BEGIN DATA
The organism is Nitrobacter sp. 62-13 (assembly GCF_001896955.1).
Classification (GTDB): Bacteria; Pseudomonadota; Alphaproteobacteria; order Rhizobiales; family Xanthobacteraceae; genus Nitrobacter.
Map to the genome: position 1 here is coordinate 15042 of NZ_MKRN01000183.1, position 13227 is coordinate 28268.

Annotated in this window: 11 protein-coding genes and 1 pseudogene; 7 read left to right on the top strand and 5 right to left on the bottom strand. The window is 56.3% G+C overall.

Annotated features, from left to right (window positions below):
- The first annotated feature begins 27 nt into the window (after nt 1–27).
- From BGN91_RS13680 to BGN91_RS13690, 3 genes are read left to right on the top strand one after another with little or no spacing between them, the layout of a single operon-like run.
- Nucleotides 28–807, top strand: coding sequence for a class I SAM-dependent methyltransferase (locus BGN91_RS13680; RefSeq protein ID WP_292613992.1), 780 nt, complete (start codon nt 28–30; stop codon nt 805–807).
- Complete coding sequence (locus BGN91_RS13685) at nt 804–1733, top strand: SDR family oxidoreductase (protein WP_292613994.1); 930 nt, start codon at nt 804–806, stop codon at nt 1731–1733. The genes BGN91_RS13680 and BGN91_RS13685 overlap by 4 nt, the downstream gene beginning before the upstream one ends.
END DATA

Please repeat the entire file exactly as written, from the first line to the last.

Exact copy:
The organism is Nitrobacter sp. 62-13 (assembly GCF_001896955.1).
Classification (GTDB): Bacteria; Pseudomonadota; Alphaproteobacteria; order Rhizobiales; family Xanthobacteraceae; genus Nitrobacter.
Map to the genome: position 1 here is coordinate 15042 of NZ_MKRN01000183.1, position 13227 is coordinate 28268.

Annotated in this window: 11 protein-coding genes and 1 pseudogene; 7 read left to right on the top strand and 5 right to left on the bottom strand. The window is 56.3% G+C overall.

Annotated features, from left to right (window positions below):
- The first annotated feature begins 27 nt into the window (after nt 1–27).
- From BGN91_RS13680 to BGN91_RS13690, 3 genes are read left to right on the top strand one after another with little or no spacing between them, the layout of a single operon-like run.
- Nucleotides 28–807, top strand: coding sequence for a class I SAM-dependent methyltransferase (locus BGN91_RS13680; RefSeq protein ID WP_292613992.1), 780 nt, complete (start codon nt 28–30; stop codon nt 805–807).
- Complete coding sequence (locus BGN91_RS13685) at nt 804–1733, top strand: SDR family oxidoreductase (protein WP_292613994.1); 930 nt, start codon at nt 804–806, stop codon at nt 1731–1733. The genes BGN91_RS13680 and BGN91_RS13685 overlap by 4 nt, the downstream gene beginning before the upstream one ends.